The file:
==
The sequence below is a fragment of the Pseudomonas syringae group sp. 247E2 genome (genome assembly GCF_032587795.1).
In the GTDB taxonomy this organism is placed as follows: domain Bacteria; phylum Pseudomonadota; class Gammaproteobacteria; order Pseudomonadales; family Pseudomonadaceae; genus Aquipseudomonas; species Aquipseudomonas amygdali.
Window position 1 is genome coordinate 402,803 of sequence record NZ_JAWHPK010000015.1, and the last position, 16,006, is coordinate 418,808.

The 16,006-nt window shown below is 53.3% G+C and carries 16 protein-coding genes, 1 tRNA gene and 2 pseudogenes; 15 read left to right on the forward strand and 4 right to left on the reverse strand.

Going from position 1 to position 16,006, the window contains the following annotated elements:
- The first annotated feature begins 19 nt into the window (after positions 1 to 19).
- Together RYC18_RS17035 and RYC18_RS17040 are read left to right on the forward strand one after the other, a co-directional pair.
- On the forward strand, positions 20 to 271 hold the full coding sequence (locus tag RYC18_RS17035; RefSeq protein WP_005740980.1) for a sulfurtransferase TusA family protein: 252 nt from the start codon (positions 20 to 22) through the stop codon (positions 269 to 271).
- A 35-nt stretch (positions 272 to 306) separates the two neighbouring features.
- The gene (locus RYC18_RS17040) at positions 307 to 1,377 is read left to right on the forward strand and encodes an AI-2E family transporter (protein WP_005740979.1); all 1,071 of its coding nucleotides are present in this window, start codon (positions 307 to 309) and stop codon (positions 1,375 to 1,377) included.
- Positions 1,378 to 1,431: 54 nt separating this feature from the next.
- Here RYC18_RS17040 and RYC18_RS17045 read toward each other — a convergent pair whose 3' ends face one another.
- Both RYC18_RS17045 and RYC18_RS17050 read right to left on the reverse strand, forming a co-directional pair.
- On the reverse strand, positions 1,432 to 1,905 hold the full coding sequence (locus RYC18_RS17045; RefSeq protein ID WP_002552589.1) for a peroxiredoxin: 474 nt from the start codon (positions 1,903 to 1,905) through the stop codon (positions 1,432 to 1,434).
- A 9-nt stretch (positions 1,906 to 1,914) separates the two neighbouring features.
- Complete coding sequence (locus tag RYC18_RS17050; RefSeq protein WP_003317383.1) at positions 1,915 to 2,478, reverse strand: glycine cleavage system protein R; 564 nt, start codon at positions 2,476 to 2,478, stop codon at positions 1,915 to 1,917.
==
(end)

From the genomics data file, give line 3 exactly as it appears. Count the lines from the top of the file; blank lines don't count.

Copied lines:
Window position 1 is genome coordinate 402,803 of sequence record NZ_JAWHPK010000015.1, and the last position, 16,006, is coordinate 418,808.